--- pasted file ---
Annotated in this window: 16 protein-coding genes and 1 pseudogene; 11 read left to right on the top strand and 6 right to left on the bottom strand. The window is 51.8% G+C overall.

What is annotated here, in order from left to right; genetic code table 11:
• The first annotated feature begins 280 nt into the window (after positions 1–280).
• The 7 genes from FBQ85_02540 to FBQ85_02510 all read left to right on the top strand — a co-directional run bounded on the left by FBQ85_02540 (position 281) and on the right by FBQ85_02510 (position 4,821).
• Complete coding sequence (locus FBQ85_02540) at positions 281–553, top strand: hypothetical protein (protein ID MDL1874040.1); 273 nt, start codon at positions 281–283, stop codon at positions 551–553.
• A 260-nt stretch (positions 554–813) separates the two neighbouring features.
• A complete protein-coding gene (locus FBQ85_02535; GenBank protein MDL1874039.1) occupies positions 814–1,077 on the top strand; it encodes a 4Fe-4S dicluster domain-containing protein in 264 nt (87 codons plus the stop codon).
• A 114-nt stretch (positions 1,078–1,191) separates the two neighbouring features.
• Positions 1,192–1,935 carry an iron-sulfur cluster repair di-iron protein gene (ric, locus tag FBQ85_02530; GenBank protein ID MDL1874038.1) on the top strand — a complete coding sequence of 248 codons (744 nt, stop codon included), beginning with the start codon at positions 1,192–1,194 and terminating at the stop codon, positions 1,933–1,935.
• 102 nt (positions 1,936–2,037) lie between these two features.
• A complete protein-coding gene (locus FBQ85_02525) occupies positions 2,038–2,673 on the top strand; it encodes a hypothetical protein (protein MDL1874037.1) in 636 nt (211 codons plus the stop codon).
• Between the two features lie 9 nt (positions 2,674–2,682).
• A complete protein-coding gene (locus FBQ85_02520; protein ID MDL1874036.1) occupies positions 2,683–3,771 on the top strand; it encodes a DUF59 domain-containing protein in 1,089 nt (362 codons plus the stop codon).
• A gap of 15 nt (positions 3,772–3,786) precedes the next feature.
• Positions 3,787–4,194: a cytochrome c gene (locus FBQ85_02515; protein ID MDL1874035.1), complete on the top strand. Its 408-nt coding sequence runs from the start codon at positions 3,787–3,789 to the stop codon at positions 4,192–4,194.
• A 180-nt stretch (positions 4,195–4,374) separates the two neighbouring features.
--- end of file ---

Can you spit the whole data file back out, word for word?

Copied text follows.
Annotated in this window: 16 protein-coding genes and 1 pseudogene; 11 read left to right on the top strand and 6 right to left on the bottom strand. The window is 51.8% G+C overall.

What is annotated here, in order from left to right; genetic code table 11:
• The first annotated feature begins 280 nt into the window (after positions 1–280).
• The 7 genes from FBQ85_02540 to FBQ85_02510 all read left to right on the top strand — a co-directional run bounded on the left by FBQ85_02540 (position 281) and on the right by FBQ85_02510 (position 4,821).
• Complete coding sequence (locus FBQ85_02540) at positions 281–553, top strand: hypothetical protein (protein ID MDL1874040.1); 273 nt, start codon at positions 281–283, stop codon at positions 551–553.
• A 260-nt stretch (positions 554–813) separates the two neighbouring features.
• A complete protein-coding gene (locus FBQ85_02535; GenBank protein MDL1874039.1) occupies positions 814–1,077 on the top strand; it encodes a 4Fe-4S dicluster domain-containing protein in 264 nt (87 codons plus the stop codon).
• A 114-nt stretch (positions 1,078–1,191) separates the two neighbouring features.
• Positions 1,192–1,935 carry an iron-sulfur cluster repair di-iron protein gene (ric, locus tag FBQ85_02530; GenBank protein ID MDL1874038.1) on the top strand — a complete coding sequence of 248 codons (744 nt, stop codon included), beginning with the start codon at positions 1,192–1,194 and terminating at the stop codon, positions 1,933–1,935.
• 102 nt (positions 1,936–2,037) lie between these two features.
• A complete protein-coding gene (locus FBQ85_02525) occupies positions 2,038–2,673 on the top strand; it encodes a hypothetical protein (protein MDL1874037.1) in 636 nt (211 codons plus the stop codon).
• Between the two features lie 9 nt (positions 2,674–2,682).
• A complete protein-coding gene (locus FBQ85_02520; protein ID MDL1874036.1) occupies positions 2,683–3,771 on the top strand; it encodes a DUF59 domain-containing protein in 1,089 nt (362 codons plus the stop codon).
• A gap of 15 nt (positions 3,772–3,786) precedes the next feature.
• Positions 3,787–4,194: a cytochrome c gene (locus FBQ85_02515; protein ID MDL1874035.1), complete on the top strand. Its 408-nt coding sequence runs from the start codon at positions 3,787–3,789 to the stop codon at positions 4,192–4,194.
• A 180-nt stretch (positions 4,195–4,374) separates the two neighbouring features.